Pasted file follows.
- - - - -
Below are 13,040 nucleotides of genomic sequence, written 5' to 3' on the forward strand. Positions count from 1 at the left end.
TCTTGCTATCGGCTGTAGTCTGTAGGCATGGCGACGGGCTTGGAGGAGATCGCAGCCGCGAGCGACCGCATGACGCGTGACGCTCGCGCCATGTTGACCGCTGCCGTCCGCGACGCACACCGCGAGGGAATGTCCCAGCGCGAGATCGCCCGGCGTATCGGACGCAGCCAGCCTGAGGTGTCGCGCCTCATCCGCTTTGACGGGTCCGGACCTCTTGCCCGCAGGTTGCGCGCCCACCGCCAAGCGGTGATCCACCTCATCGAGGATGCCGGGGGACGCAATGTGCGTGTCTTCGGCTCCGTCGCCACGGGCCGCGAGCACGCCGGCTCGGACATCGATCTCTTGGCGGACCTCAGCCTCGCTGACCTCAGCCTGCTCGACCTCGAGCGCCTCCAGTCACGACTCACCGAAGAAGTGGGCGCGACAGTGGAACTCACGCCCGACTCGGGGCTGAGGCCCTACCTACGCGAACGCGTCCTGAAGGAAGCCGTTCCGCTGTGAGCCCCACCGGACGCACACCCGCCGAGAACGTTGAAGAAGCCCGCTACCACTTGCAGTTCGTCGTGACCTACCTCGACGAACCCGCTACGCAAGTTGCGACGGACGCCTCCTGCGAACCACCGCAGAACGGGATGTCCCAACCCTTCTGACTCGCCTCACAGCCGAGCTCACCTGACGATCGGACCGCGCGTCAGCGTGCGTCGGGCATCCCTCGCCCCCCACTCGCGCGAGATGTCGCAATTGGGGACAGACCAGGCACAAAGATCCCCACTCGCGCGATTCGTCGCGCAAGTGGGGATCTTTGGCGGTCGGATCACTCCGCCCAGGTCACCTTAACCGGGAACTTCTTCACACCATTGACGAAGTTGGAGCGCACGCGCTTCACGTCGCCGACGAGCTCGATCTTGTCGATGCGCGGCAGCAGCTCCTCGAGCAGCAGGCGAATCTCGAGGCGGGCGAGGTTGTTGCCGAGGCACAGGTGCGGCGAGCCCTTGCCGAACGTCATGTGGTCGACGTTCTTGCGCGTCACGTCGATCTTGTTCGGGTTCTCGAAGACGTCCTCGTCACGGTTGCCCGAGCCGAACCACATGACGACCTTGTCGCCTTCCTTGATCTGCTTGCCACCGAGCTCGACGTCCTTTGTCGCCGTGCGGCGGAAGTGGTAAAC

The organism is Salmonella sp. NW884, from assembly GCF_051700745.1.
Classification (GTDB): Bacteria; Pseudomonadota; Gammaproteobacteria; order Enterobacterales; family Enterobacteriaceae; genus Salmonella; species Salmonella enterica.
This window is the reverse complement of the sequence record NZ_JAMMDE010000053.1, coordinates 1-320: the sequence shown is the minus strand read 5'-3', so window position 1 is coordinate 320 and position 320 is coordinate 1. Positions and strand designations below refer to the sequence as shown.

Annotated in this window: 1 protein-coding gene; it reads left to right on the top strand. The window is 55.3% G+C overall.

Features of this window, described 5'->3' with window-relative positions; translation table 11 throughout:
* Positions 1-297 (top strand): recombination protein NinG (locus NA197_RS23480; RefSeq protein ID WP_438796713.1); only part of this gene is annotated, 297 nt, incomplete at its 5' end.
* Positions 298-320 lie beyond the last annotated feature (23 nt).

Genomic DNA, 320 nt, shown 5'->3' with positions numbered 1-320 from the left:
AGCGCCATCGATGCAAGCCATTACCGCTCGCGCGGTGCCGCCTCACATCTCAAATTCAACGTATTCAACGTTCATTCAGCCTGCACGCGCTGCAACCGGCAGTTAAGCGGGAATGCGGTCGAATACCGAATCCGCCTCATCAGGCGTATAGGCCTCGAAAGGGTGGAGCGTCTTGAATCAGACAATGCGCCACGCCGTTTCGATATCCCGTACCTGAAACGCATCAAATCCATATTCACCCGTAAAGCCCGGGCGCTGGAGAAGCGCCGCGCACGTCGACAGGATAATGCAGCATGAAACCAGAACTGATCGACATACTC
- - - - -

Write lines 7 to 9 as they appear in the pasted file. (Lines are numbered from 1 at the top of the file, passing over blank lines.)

Features of this window, described 5'->3' with window-relative positions; translation table 11 throughout:
* Positions 1-297 (top strand): recombination protein NinG (locus NA197_RS23480; RefSeq protein ID WP_438796713.1); only part of this gene is annotated, 297 nt, incomplete at its 5' end.
* Positions 298-320 lie beyond the last annotated feature (23 nt).